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Preface

The Einstein-Podolsky-Rosen Paradox

The Paradox of Schrödinger's Cat

The Paradox of Wigner's Friend

The Time Arrow of Quantum Theory

The Purpose of this Book

Acknowledgments

1. Measurements in Objective Quantum Theory

1.1 Introduction

1.2 Topics to Be Discussed

1.3 Probabilities and Ensembles

1.4 "Realistic" Theories of Elementary Systems

1.5 Ensembles of What?

1.6 Determinism for Ensembles

1.7 Indeterminism for Elementary Systems

1.8 Eigenstates of Conserved Observables

1.9 Objectivity

1.10 Reality of Nature

1.11 Quantum Theory and Knowledge

1.12 Schrödinger's Cat

1.13 Is Reduction of the State Vector after a Measurement Either Mandatory or Illogical?

1.14 Does Reduction Change the State of any Well-Defined Entity?

1.15 The Time at which a State is Reduced by a Measurement

1.16 Common Objections against the above Conclusions

1.17 Conventional Formalism of the Theory of Measurements

1.18 What Could be Wrong with the Probability Interpretation of the State Vector?

1.19 The Example of Einstein and Bohr

1.20 Wigner's 1963 Example

1.21 Everett's Memory State Vector

1.22 Probability Distribution for Follow-up Measurement

1.23 Visual Recording

1.24 Everett's "Relative States"

1.25 Is There a State Vector for the Universe?

1.26 Objections against Everett's Model

1.27 Conclusion

2. Retrodiction in Objective Quantum Theory

2.1 Introduction

2.2 Use of the Conventional Postulates of Quantum Theory

2.3 Resolution of Mixed States

Example 1

Example 2

Example 3

2.4 Alterations of State during and between Measurements

2.5 Time Reversal in Quantum Theory

2.6 Derivation of Postdictive Probabilities from Predictive Probabilities

2.7 Derivation of the Time-Symmetric Probability Postulate from the Conventional Predictive one

2.8 Tendency toward Asymptotic Garbling of the Quantum State Irreversibility of Our Assumption (52)

2.9 Derivation of the Predictive Probability Rule in "Time-Symmetric" Quantum Theory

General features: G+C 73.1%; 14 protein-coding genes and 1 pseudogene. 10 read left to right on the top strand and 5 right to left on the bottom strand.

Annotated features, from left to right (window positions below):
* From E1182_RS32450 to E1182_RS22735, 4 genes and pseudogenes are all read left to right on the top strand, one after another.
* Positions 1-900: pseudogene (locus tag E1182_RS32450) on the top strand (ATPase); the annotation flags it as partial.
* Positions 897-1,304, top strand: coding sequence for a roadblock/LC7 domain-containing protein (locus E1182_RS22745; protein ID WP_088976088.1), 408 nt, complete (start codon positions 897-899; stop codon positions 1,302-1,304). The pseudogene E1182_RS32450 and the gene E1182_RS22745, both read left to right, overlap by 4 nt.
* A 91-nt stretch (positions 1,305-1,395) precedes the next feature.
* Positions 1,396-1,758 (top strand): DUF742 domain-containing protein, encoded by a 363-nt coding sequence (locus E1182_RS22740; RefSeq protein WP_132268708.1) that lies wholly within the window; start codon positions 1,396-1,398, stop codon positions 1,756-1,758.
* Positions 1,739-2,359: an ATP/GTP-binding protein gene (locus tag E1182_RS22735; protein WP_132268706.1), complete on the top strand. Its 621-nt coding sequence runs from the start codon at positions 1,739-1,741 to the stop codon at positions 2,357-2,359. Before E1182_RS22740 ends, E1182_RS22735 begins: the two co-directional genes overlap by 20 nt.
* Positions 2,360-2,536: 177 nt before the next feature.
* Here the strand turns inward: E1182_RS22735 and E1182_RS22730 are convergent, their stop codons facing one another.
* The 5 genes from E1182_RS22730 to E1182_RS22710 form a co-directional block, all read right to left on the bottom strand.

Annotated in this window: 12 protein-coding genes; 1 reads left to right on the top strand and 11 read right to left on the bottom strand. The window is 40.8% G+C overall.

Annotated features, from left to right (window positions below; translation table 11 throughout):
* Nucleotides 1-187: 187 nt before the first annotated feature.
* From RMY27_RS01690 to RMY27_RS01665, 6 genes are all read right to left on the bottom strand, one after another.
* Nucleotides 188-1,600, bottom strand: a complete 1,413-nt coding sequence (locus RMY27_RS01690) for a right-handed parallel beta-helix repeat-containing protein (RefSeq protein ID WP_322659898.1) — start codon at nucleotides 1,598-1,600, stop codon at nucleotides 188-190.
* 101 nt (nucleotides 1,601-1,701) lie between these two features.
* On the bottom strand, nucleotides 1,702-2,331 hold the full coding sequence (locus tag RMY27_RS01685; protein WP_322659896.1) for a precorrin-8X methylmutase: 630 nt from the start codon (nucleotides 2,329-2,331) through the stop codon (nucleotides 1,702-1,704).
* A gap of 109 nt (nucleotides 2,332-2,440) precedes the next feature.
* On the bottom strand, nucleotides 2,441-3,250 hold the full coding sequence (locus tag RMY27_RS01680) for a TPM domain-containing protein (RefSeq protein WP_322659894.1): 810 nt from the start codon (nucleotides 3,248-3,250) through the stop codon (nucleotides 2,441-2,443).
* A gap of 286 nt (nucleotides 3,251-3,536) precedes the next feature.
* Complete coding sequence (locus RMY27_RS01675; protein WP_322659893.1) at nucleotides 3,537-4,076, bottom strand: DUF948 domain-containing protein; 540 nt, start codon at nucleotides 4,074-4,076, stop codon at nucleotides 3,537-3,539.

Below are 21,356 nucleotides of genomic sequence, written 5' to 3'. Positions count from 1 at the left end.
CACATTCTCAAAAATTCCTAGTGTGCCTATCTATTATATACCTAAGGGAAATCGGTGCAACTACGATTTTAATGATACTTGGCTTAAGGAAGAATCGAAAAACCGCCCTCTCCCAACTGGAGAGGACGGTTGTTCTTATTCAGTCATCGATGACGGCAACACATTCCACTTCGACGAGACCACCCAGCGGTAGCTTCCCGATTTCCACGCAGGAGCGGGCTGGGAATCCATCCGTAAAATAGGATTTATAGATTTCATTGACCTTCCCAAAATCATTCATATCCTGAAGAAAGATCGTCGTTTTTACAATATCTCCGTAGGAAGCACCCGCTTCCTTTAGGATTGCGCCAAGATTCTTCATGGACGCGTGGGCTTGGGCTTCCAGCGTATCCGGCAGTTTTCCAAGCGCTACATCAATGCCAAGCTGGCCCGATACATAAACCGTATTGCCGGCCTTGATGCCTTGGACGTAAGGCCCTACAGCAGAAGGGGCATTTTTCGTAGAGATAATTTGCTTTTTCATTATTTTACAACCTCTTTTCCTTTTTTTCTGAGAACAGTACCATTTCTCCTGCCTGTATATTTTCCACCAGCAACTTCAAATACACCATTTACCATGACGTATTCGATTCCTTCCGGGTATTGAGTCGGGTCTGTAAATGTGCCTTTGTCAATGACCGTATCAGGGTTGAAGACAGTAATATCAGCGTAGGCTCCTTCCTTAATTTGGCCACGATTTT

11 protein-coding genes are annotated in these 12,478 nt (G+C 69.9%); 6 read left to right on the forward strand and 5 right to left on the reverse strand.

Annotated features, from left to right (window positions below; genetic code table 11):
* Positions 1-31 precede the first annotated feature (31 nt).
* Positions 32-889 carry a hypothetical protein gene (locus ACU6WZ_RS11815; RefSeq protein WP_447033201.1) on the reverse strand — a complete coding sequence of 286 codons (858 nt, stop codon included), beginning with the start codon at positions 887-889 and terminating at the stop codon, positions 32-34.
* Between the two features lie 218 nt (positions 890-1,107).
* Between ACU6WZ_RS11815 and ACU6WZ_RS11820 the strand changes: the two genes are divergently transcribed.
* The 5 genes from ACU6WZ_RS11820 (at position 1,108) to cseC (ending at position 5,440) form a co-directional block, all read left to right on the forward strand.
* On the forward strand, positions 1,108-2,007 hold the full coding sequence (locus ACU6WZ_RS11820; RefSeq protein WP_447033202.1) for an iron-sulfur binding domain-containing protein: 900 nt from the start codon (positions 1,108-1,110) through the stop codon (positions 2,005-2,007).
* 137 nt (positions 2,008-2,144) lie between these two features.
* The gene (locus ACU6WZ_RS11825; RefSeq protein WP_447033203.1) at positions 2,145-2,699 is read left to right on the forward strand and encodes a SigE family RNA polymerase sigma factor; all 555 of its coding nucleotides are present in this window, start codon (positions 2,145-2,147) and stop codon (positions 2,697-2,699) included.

2.10 An Example of Valid Retrodiction

2.11 Predictive and Postdictive State Vectors

2.12 The Practical Usefulness of Retrodiction

2.13 Misunderstandings in the Literature

3. Concluding Remarks

3.1 Limits of Validity of Quantum Theory

3.2 The Part Played by Our Mind

3.3 Reducibility after Measurement

3.4 The Time Arrow in Quantum Theory

3.5 Quantum Theory and Philosophy

3.6 Our Mind and Its Workings

3.7 Quantum Theory and God

3.8 Quantum Theory and Realism

Physicists Arui Philosophers

What Observables Can "Have" a Value?

Appendices

Appendix A Position and Momentum according to Park and Margenau

Appendix Β Simultaneous Measurement of Position and Momentum according to Ballentine

Appendix C One of d'Espagnat's "Proofs" That the Result of a Measurement Cannot Be a Mixed State

Appendix D Example of Nonunitary Evolution of the Density Matrix

Appendix E Cloud Chamber Tracks without Reduction of States

Appendix F On the Need for Large Apparatus for Validity of the Conventional Schematization of the Theory of Measurements

Appendix G Density Matrices and Mixed States

Author Index

Subject Index

Other Titles in the Series in Natural Philosophy

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1st Edition - January 1, 1975

Author: F. J. Belinfante

Editor: D. Ter Haar

Language: EnglisheBook ISBN:

9 7 8 - 1 - 4 8 3 1 - 5 5 0 6 - 7

Measurements and Time Reversal in Objective Quantum Theory is a three-chapter book that begins with a discussion on the fundamentals of conventional quantum theory. The second… Read more